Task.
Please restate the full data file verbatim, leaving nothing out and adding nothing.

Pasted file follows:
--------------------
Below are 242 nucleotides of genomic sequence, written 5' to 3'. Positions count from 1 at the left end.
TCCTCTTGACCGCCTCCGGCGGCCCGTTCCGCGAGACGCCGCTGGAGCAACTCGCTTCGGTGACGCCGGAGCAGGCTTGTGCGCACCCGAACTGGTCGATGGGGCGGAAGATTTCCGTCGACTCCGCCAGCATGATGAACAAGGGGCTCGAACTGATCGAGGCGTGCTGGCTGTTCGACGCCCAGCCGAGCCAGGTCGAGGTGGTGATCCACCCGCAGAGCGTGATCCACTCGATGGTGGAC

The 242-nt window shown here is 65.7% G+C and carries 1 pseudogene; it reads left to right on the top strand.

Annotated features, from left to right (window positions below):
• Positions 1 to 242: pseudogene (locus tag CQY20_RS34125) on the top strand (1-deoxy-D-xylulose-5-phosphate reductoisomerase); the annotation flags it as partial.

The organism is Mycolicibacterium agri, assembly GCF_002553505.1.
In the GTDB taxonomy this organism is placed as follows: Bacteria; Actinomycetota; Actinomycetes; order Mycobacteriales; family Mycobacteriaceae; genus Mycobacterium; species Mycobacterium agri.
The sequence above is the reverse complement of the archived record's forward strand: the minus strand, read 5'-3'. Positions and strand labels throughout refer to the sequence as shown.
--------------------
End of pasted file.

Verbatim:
Below are 242 nucleotides of genomic sequence, written 5' to 3'. Positions count from 1 at the left end.
TCCTCTTGACCGCCTCCGGCGGCCCGTTCCGCGAGACGCCGCTGGAGCAACTCGCTTCGGTGACGCCGGAGCAGGCTTGTGCGCACCCGAACTGGTCGATGGGGCGGAAGATTTCCGTCGACTCCGCCAGCATGATGAACAAGGGGCTCGAACTGATCGAGGCGTGCTGGCTGTTCGACGCCCAGCCGAGCCAGGTCGAGGTGGTGATCCACCCGCAGAGCGTGATCCACTCGATGGTGGAC

The 242-nt window shown here is 65.7% G+C and carries 1 pseudogene; it reads left to right on the top strand.

Annotated features, from left to right (window positions below):
• Positions 1 to 242: pseudogene (locus tag CQY20_RS34125) on the top strand (1-deoxy-D-xylulose-5-phosphate reductoisomerase); the annotation flags it as partial.

The organism is Mycolicibacterium agri, assembly GCF_002553505.1.
In the GTDB taxonomy this organism is placed as follows: Bacteria; Actinomycetota; Actinomycetes; order Mycobacteriales; family Mycobacteriaceae; genus Mycobacterium; species Mycobacterium agri.
The sequence above is the reverse complement of the archived record's forward strand: the minus strand, read 5'-3'. Positions and strand labels throughout refer to the sequence as shown.